Daydreaming. It’s one of those pastimes, like puttering in the garden, that we have lost in the rush to busyness.
When you started shifting your home landscape to a lovable, low-care Elderyard®, I hope you included spaces for wandering slowly or sitting dreamily. The Spanish word for sitting is sentado. Somehow the word captures the muse better than English.
To my mind, sentado in the garden is done at a slower pace.
You start wandering along the walk, drifting from plant to plant, until you end up with a handful of shrunken and desiccated blooms that you’ve dead-headed from plants as you moved past. You stop to place the flowers in a ceramic pot in which you collect weeds and trimmings for the compost. And since the pot rests next to your favorite bench, you sit and daydream for a while.
Daydreaming in the garden is particularly good for your brain and memory.
Do you have a special sitting and dreaming spot in your Elderyard®? Or maybe you have more than one. Here’s a bit about two of mine.
This morning I was up at 5:30 to start the soaker hoses in the few parts of the garden that need water. The temperature is likely to read 100 degrees today. Whew!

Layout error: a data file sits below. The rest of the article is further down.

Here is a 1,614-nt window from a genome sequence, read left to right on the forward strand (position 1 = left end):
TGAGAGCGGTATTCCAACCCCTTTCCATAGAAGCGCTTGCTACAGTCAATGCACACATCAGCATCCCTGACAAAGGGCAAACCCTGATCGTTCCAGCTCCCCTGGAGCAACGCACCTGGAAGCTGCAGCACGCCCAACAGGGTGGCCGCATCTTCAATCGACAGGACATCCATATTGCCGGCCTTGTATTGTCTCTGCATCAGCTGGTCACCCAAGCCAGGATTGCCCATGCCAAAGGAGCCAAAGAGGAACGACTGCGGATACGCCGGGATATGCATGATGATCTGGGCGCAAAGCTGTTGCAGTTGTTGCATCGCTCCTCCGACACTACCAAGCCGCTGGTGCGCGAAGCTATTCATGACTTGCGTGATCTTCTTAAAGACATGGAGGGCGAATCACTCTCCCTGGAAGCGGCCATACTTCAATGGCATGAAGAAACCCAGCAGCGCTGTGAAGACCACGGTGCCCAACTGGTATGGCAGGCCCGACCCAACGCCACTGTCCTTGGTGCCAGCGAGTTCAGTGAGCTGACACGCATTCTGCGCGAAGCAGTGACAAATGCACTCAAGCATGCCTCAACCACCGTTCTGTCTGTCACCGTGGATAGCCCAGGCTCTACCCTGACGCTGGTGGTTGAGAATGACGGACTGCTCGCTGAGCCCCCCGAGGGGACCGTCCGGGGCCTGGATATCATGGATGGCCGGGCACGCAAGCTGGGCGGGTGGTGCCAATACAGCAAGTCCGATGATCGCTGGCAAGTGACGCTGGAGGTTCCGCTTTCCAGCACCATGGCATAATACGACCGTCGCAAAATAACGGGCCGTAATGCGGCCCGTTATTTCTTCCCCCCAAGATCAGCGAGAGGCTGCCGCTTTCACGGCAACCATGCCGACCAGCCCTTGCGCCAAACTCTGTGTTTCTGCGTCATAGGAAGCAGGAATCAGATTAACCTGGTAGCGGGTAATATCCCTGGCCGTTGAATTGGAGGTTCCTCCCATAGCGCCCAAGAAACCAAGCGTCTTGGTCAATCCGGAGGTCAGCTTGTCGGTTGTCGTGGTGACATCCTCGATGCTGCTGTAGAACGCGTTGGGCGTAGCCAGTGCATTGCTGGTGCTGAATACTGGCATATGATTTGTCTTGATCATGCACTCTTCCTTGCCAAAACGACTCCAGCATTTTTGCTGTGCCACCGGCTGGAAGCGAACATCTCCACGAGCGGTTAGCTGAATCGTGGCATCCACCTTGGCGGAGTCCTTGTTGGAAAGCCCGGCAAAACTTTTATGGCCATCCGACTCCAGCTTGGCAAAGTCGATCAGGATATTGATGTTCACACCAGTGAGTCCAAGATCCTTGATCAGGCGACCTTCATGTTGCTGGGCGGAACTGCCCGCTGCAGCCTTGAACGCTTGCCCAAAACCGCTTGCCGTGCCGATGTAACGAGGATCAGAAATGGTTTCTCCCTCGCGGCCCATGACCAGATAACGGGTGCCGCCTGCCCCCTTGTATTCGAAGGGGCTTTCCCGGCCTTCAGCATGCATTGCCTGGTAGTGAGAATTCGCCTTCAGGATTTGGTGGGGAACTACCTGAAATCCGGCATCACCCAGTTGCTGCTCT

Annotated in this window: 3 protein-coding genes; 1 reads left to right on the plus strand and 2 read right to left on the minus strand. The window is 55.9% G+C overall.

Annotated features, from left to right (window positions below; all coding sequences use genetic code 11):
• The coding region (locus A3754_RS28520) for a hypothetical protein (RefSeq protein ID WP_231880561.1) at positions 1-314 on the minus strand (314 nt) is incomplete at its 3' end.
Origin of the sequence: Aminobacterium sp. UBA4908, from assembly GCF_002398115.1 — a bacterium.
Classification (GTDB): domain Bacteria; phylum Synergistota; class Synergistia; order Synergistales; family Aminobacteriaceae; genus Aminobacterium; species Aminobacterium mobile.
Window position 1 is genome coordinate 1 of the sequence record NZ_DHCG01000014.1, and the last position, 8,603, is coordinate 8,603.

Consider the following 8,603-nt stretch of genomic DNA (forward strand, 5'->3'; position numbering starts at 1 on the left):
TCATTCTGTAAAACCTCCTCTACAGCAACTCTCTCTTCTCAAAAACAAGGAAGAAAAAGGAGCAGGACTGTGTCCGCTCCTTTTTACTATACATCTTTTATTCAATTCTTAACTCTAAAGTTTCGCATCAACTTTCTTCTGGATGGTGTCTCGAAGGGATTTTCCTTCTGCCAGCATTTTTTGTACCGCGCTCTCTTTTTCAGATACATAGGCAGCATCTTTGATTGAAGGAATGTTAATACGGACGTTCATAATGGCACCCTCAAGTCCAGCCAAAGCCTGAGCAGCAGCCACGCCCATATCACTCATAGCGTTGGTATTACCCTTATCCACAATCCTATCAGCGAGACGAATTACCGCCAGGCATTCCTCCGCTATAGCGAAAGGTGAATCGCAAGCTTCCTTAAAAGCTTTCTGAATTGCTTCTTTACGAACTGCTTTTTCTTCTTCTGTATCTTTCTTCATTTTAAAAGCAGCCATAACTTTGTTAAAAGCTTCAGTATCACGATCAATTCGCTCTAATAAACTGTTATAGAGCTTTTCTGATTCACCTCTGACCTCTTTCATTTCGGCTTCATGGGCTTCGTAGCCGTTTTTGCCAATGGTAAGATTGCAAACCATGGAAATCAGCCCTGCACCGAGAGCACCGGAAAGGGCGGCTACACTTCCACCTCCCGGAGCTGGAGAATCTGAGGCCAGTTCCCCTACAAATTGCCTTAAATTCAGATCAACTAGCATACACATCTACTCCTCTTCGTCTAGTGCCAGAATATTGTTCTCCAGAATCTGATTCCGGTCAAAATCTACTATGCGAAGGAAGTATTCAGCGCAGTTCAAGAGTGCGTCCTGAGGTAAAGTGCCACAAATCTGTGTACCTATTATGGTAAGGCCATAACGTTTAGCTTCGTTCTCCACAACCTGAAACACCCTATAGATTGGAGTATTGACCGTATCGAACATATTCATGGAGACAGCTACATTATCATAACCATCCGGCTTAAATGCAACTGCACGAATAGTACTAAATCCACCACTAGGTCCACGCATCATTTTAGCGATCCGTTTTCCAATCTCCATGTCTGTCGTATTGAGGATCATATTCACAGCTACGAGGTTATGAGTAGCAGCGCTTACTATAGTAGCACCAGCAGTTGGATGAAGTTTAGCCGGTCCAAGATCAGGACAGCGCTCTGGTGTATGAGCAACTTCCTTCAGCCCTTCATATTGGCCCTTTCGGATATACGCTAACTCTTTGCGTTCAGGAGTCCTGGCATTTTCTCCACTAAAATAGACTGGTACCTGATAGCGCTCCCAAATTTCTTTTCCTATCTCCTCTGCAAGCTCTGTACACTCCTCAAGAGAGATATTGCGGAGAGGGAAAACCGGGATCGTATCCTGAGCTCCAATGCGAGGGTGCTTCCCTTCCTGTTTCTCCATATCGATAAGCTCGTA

One great resting spot is the screened porch. Even before the day lightens, it’s a perfect location for bird sounds.
First, the hummingbirds start to stir. I can hear their chipping talk as they work their way along the hedge of Mexican oregano blossoms down to the nocturnal yucca, which has been opening a few of its upright bells daily for over a month. Then the cardinals sound an alert near the feeder. The neighbor’s cat must have come to visit.
I can’t see them yet, but two mockingbirds are swooping and chasing each other in a fake fight over the ripening fruit of the Texas persimmons. Here I sit with eyes closed and let my brain do its exercises, noticing the sounds, connecting them with memories and stored knowledge.
Too, I love being up before the day heats to shimmering,
walking on the solid flagstone paths and catching small hints of fragrance from different plants. The tiny bit of breeze comes when the cooler air near the water is pushed around by air from the top of the hill. That topside air catches the sun earlier and starts to move as it warms.
Pausing on a big upside-down pot under the arbor, I can smell damianita, autumn sage, creeping germander, and oregano. While these fragrances are much stronger once sunlight hits the plants and evaporates their essential oils, it’s such pleasure to sit here and relax deeply into breathing. I let those subtle aromas touch the nerves in my nose, and the brain lights up. Yes!, it says. I recognize that fragrance!
And after a while, it’s time to wake out of daydreaming and make a cup of tea to get the practical business of the day started.
Describe your daydreaming space in the Comments, and please share this blog post.